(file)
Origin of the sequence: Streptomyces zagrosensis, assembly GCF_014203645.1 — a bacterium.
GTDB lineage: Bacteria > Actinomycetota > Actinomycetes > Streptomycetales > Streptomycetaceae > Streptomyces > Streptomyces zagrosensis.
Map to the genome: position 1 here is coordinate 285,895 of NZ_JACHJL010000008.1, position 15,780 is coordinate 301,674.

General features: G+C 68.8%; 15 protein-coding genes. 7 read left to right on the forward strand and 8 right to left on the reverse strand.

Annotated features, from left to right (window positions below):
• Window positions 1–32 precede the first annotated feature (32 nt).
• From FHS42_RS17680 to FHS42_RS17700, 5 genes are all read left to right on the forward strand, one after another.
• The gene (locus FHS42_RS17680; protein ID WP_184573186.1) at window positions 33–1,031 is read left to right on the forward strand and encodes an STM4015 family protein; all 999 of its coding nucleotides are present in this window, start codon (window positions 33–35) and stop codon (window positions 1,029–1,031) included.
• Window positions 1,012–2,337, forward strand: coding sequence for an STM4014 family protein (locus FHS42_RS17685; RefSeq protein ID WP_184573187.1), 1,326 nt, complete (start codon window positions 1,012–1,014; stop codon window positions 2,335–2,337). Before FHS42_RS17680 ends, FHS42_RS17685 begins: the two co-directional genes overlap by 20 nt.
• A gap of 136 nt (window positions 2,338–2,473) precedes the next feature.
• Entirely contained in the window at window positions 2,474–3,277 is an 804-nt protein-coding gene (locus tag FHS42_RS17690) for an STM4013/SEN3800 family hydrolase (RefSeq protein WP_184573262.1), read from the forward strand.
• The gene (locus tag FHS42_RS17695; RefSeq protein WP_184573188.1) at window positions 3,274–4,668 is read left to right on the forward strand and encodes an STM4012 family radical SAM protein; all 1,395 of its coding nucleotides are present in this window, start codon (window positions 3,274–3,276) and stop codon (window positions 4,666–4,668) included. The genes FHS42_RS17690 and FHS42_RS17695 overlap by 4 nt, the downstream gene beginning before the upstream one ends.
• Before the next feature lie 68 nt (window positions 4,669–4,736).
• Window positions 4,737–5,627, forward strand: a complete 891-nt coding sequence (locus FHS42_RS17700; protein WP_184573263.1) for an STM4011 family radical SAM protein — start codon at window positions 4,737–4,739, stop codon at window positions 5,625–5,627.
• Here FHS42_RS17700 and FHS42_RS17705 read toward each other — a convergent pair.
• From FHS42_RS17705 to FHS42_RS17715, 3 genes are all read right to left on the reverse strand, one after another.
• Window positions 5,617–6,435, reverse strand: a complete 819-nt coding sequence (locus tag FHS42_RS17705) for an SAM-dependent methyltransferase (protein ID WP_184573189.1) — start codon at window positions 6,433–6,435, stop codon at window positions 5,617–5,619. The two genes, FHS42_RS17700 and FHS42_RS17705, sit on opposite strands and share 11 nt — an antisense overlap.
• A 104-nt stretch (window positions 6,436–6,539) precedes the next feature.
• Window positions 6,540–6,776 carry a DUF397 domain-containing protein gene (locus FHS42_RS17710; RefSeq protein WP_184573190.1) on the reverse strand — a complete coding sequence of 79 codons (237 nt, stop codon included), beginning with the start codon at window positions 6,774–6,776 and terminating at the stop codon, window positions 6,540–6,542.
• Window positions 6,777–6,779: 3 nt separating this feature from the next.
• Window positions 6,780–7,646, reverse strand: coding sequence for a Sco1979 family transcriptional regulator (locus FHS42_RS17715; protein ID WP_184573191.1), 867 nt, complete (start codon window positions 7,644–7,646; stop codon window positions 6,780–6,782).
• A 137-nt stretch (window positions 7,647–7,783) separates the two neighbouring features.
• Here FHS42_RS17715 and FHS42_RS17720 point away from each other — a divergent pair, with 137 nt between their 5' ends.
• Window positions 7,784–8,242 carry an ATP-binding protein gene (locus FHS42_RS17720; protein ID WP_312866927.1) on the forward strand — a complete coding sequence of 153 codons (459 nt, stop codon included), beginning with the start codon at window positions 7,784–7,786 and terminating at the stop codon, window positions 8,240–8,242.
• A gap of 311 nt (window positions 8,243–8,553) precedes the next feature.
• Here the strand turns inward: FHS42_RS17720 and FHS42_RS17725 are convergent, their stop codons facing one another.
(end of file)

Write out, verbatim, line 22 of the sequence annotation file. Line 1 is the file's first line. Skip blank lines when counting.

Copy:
• A 137-nt stretch (window positions 7,647–7,783) separates the two neighbouring features.